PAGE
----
Commentary

The Hanoi Summit - What Happens Next in U.S.-North Korea Relations

Despite the spin that both the Trump administration and the North Korean government adopted, the outcome of the Hanoi summit was a major disappointment. Widespread expectations existed that the meeting would at least produce a joint declaration ending the Korean War, the establishment of liaison offices in the two capitals, and some progress on the thorny issue of Pyongyang’s nuclear and missile programs. The abrupt end to the summit without even the publication of a joint communique was not according to script.

Both sides apparently wish to continue the bilateral dialogue, and that’s a good sign. However, the United States needs to adopt more limited, realistic goals. North Korea’s complete, verifiable, and irreversible denuclearization remains a long-shot proposition at best. It would require a degree of mutual trust that does not exist now and is not likely in the foreseeable future. Washington’s duplicitous behavior toward Libya and Iran following agreements on their nuclear programs has hardly encouraged such trust.

Instead of continuing to pursue the chimera of an end to Pyongyang’s nuclear and missile programs, Washington should propose more modest, limited agreements. Indeed, if North Korea truly did seek only a partial lifting of sanctions in exchange for closing the Yongbyon reactor complex, Trump should have accepted that trade. Likewise, an understanding (written or unwritten) to continue the mutual restraint whereby North Korea refrains from conducting nuclear and missile tests and the United States puts its annual joint military exercises with South Korea on hold is a limited but constructive step. A peace declaration and the establishment of embassies (not just liaison offices) are both achievable, worthwhile accords. Such measures should be at the top of the agenda for the next summit.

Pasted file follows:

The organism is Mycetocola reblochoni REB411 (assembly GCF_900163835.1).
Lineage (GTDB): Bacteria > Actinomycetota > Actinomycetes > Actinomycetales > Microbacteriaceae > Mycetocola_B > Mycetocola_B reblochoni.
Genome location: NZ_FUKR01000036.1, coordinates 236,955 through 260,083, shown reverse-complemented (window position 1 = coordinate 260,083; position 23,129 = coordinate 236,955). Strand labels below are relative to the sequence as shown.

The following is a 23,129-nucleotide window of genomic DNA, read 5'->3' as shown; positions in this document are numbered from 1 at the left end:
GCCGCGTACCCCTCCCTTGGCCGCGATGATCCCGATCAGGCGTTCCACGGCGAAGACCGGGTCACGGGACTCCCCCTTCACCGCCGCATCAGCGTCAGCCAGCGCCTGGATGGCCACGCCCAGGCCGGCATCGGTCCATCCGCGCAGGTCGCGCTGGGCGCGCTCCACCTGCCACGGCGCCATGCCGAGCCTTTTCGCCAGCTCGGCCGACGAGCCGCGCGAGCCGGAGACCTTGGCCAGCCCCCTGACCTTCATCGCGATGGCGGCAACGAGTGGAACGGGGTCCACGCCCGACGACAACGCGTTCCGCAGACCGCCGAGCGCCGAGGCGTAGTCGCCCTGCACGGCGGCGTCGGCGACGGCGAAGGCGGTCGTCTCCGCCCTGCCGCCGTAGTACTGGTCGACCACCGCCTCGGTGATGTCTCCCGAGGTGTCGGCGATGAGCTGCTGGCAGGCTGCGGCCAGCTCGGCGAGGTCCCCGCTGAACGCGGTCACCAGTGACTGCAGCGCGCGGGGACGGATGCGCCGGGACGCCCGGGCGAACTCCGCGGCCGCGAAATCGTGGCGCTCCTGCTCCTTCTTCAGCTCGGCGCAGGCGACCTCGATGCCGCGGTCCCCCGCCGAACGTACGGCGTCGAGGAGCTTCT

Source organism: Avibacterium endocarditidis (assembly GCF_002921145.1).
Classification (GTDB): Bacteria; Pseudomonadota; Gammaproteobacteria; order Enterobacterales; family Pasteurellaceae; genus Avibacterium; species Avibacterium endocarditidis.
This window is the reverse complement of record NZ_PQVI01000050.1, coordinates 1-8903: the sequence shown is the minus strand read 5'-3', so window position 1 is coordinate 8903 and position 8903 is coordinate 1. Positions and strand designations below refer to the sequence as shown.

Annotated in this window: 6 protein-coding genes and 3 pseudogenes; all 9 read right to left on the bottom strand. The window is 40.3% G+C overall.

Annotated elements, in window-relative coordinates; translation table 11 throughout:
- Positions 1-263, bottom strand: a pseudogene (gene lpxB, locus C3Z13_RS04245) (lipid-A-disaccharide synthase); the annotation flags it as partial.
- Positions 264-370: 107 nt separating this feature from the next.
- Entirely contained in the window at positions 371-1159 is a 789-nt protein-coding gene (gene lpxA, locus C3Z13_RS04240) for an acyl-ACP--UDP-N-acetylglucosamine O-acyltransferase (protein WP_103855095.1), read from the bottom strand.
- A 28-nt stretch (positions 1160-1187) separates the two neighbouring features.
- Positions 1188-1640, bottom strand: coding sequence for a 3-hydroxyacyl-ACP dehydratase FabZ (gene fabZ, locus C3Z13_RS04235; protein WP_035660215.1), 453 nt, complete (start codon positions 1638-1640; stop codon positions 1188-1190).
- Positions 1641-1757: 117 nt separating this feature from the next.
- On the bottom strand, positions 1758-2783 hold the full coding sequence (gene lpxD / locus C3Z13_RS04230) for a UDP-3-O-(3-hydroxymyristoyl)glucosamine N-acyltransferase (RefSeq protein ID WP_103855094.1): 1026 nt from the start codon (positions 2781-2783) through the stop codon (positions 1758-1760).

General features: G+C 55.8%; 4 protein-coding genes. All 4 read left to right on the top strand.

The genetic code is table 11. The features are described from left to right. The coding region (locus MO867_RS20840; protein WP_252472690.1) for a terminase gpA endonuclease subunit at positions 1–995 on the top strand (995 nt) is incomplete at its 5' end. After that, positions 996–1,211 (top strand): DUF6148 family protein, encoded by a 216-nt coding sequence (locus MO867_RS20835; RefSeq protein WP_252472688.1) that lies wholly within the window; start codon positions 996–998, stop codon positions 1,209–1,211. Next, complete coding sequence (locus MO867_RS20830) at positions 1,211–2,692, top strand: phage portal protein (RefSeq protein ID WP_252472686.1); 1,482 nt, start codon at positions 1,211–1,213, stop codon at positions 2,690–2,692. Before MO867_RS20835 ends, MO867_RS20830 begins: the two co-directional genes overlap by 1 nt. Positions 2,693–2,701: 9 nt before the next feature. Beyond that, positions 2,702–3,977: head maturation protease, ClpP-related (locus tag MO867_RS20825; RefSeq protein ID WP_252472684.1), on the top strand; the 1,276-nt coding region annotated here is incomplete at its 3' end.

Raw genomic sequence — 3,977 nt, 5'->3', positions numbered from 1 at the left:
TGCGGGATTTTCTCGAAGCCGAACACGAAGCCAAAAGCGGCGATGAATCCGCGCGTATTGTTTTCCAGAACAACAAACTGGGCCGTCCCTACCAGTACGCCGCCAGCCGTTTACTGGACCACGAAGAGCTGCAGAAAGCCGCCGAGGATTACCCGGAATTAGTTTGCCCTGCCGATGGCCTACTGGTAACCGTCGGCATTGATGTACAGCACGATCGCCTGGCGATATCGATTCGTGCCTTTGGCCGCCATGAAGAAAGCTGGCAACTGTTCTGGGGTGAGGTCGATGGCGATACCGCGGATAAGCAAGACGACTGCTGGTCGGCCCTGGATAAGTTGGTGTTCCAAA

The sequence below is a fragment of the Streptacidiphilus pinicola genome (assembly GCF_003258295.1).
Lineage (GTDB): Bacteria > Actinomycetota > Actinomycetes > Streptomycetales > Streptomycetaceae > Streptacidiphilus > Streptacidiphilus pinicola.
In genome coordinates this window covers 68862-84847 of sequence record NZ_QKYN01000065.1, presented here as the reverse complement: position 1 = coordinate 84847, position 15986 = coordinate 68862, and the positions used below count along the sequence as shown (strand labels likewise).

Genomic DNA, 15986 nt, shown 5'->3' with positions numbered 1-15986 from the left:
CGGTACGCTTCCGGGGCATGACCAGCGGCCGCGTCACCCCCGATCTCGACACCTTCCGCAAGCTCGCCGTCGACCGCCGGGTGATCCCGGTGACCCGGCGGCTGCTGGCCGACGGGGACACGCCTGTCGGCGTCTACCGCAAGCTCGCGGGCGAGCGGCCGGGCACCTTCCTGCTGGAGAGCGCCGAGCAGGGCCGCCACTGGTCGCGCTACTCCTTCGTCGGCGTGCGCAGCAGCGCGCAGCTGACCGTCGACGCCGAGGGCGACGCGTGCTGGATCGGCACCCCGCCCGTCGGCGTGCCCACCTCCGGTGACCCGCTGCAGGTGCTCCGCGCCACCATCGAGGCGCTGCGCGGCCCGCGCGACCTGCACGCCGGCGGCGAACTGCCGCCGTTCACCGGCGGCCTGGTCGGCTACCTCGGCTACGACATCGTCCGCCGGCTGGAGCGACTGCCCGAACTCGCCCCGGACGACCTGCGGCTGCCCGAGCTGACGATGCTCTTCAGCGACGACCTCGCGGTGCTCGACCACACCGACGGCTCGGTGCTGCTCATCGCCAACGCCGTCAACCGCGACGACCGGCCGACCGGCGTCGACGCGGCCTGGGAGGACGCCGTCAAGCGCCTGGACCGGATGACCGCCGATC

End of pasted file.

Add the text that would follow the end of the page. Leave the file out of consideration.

Washington’s overall goal needs to reflect two changes. One is to establish a normal relationship with Pyongyang. That means ending the cold war hostility to the North Korean regime, despite its repression and brutality. A normal relationship likely also means learning to live with a North Korea that has at least a limited nuclear capability.

The other policy change should be to reduce America’s risk exposure. That means not remaining the point man in dealing with North Korea over the long term. After establishing a more stable bilateral relationship with Pyongyang, U.S. leaders should inform North Korea’s neighbors that they must now take primary responsibility for containing that country. It is both bizarre and unnecessary for the United States, located thousands of miles away, to be in charge of policy toward Pyongyang. East Asian countries that have more extensive interests at stake should have that task.

Ted Galen Carpenter, a senior fellow in security studies at the Cato Institute and a contributing editor at the National Interest, is the author of twelve books and more than 750 articles on international affairs. His latest book is Gullible Superpower: U.S. Support for Bogus Foreign Democratic Movements.